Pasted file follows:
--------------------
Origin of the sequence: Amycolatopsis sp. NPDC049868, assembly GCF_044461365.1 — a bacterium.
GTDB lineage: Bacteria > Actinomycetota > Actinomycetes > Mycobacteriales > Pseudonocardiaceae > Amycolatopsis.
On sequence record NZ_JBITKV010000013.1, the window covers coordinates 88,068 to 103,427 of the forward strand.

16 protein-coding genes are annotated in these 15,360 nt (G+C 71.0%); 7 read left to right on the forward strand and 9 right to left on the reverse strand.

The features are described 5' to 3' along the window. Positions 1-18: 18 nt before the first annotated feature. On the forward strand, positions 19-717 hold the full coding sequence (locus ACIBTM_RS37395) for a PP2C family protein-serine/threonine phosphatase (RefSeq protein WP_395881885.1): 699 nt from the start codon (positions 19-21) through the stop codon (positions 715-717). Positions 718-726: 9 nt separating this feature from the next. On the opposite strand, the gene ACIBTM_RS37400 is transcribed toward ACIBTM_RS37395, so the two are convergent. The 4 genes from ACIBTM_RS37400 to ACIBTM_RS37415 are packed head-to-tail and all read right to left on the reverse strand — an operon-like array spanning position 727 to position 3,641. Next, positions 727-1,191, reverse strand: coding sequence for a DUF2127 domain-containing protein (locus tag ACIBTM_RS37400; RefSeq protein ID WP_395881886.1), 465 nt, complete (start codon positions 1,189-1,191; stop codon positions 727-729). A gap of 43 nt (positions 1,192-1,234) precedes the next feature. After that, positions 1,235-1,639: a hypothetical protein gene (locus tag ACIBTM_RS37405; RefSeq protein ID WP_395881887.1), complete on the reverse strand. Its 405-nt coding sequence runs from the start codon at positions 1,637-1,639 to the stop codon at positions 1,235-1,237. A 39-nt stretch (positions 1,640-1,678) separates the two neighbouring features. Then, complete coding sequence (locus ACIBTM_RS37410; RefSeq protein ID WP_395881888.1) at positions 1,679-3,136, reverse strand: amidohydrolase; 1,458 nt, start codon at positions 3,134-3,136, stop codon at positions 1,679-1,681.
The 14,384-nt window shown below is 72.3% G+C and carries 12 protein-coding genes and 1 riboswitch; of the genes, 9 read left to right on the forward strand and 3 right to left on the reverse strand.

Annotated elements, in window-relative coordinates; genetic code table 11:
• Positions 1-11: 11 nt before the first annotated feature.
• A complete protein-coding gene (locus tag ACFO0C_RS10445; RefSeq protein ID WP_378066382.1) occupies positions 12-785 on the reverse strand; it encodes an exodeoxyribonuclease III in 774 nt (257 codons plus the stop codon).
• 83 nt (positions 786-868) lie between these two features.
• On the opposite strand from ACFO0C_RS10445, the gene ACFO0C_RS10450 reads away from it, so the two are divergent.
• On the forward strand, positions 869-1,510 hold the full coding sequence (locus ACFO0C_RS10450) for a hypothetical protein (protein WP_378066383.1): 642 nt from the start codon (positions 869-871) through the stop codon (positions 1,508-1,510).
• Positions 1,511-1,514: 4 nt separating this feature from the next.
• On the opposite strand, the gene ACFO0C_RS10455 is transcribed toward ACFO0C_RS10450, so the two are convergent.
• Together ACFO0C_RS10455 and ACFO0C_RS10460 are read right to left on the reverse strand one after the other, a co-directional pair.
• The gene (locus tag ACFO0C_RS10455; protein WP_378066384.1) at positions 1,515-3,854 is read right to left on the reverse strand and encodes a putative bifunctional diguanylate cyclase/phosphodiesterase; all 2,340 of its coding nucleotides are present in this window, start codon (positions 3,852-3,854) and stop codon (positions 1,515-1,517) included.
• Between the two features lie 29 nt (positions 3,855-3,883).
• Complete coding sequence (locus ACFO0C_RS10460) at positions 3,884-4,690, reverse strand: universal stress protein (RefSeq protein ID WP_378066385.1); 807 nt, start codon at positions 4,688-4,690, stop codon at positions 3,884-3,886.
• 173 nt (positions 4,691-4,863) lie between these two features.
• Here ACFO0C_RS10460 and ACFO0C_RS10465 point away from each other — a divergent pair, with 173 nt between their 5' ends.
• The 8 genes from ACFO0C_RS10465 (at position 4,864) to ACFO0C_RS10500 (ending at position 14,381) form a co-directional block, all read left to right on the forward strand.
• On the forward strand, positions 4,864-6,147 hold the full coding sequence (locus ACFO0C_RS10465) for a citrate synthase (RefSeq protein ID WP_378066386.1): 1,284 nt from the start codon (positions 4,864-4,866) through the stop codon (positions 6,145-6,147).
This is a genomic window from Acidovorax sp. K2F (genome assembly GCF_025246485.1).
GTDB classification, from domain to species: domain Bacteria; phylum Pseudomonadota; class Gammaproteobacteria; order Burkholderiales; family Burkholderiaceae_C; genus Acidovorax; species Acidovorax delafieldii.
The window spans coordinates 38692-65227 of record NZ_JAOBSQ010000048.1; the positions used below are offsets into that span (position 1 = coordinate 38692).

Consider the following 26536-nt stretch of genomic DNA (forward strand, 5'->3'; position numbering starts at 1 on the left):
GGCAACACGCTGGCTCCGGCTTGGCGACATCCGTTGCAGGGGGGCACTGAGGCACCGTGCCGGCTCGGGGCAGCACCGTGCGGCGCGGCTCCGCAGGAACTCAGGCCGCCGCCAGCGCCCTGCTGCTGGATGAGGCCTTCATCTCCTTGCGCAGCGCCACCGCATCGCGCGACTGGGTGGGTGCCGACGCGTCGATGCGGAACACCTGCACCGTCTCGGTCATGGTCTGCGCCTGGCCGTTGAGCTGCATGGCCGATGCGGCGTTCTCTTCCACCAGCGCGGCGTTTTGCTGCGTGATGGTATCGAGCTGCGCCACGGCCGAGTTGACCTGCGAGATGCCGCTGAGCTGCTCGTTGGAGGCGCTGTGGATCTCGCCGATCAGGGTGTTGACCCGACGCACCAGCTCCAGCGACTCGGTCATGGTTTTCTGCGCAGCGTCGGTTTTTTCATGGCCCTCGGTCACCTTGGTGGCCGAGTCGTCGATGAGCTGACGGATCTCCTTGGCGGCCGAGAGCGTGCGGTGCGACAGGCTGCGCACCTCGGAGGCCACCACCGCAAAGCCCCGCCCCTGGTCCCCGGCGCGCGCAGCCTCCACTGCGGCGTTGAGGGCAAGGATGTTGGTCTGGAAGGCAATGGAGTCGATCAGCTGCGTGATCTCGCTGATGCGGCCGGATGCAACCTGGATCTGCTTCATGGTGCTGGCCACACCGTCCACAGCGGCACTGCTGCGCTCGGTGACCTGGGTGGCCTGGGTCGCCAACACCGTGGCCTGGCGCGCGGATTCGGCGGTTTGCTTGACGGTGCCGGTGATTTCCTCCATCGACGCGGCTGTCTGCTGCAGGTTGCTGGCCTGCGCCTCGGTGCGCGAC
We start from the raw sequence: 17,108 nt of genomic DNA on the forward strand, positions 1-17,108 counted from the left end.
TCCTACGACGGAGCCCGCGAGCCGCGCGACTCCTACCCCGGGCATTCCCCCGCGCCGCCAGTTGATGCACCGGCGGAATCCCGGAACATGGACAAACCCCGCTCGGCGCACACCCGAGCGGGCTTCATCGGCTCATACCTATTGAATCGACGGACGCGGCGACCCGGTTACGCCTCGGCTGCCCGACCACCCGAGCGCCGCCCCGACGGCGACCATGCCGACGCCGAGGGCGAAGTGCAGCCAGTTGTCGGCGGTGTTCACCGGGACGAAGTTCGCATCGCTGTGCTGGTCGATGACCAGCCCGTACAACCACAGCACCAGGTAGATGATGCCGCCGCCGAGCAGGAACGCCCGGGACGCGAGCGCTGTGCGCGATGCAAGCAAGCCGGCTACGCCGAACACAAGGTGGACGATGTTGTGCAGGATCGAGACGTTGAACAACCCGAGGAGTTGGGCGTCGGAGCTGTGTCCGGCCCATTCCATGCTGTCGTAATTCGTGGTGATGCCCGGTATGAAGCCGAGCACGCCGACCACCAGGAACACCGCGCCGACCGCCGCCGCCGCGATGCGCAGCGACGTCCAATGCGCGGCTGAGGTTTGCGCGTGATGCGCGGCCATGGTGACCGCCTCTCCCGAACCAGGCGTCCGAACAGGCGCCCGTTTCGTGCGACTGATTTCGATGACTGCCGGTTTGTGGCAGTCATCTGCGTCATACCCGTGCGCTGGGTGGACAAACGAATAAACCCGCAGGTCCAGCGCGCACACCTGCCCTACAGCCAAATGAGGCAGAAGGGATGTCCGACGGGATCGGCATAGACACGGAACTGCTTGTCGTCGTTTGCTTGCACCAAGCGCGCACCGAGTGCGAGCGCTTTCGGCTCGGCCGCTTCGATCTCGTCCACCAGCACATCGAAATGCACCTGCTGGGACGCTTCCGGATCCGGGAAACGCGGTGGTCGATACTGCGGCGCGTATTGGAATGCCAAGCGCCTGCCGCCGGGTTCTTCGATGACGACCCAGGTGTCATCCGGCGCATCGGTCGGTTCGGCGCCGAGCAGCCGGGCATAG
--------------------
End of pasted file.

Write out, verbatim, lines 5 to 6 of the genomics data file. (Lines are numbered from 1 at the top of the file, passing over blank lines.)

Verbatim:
The features are described 5' to 3' along the window. Positions 1-18: 18 nt before the first annotated feature. On the forward strand, positions 19-717 hold the full coding sequence (locus ACIBTM_RS37395) for a PP2C family protein-serine/threonine phosphatase (RefSeq protein WP_395881885.1): 699 nt from the start codon (positions 19-21) through the stop codon (positions 715-717). Positions 718-726: 9 nt separating this feature from the next. On the opposite strand, the gene ACIBTM_RS37400 is transcribed toward ACIBTM_RS37395, so the two are convergent. The 4 genes from ACIBTM_RS37400 to ACIBTM_RS37415 are packed head-to-tail and all read right to left on the reverse strand — an operon-like array spanning position 727 to position 3,641. Next, positions 727-1,191, reverse strand: coding sequence for a DUF2127 domain-containing protein (locus tag ACIBTM_RS37400; RefSeq protein ID WP_395881886.1), 465 nt, complete (start codon positions 1,189-1,191; stop codon positions 727-729). A gap of 43 nt (positions 1,192-1,234) precedes the next feature. After that, positions 1,235-1,639: a hypothetical protein gene (locus tag ACIBTM_RS37405; RefSeq protein ID WP_395881887.1), complete on the reverse strand. Its 405-nt coding sequence runs from the start codon at positions 1,637-1,639 to the stop codon at positions 1,235-1,237. A 39-nt stretch (positions 1,640-1,678) separates the two neighbouring features. Then, complete coding sequence (locus ACIBTM_RS37410; RefSeq protein ID WP_395881888.1) at positions 1,679-3,136, reverse strand: amidohydrolase; 1,458 nt, start codon at positions 3,134-3,136, stop codon at positions 1,679-1,681.
The 14,384-nt window shown below is 72.3% G+C and carries 12 protein-coding genes and 1 riboswitch; of the genes, 9 read left to right on the forward strand and 3 right to left on the reverse strand.